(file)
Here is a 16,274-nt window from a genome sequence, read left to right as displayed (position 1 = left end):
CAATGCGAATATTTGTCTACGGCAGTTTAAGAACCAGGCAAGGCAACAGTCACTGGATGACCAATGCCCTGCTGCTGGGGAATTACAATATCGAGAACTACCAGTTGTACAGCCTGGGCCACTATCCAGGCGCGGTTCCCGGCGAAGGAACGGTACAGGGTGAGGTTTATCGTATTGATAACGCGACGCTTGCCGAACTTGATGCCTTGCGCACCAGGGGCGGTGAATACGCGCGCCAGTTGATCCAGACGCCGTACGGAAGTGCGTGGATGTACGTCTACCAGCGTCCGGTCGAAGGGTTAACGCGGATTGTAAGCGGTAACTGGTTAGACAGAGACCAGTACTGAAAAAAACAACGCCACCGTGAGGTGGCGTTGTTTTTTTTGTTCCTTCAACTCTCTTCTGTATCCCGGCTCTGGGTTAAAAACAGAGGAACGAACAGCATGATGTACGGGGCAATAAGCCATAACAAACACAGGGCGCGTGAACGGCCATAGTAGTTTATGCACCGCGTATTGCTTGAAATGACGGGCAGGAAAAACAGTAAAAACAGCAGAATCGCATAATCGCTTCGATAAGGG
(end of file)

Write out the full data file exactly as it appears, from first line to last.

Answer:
Here is a 16,274-nt window from a genome sequence, read left to right as displayed (position 1 = left end):
CAATGCGAATATTTGTCTACGGCAGTTTAAGAACCAGGCAAGGCAACAGTCACTGGATGACCAATGCCCTGCTGCTGGGGAATTACAATATCGAGAACTACCAGTTGTACAGCCTGGGCCACTATCCAGGCGCGGTTCCCGGCGAAGGAACGGTACAGGGTGAGGTTTATCGTATTGATAACGCGACGCTTGCCGAACTTGATGCCTTGCGCACCAGGGGCGGTGAATACGCGCGCCAGTTGATCCAGACGCCGTACGGAAGTGCGTGGATGTACGTCTACCAGCGTCCGGTCGAAGGGTTAACGCGGATTGTAAGCGGTAACTGGTTAGACAGAGACCAGTACTGAAAAAAACAACGCCACCGTGAGGTGGCGTTGTTTTTTTTGTTCCTTCAACTCTCTTCTGTATCCCGGCTCTGGGTTAAAAACAGAGGAACGAACAGCATGATGTACGGGGCAATAAGCCATAACAAACACAGGGCGCGTGAACGGCCATAGTAGTTTATGCACCGCGTATTGCTTGAAATGACGGGCAGGAAAAACAGTAAAAACAGCAGAATCGCATAATCGCTTCGATAAGGG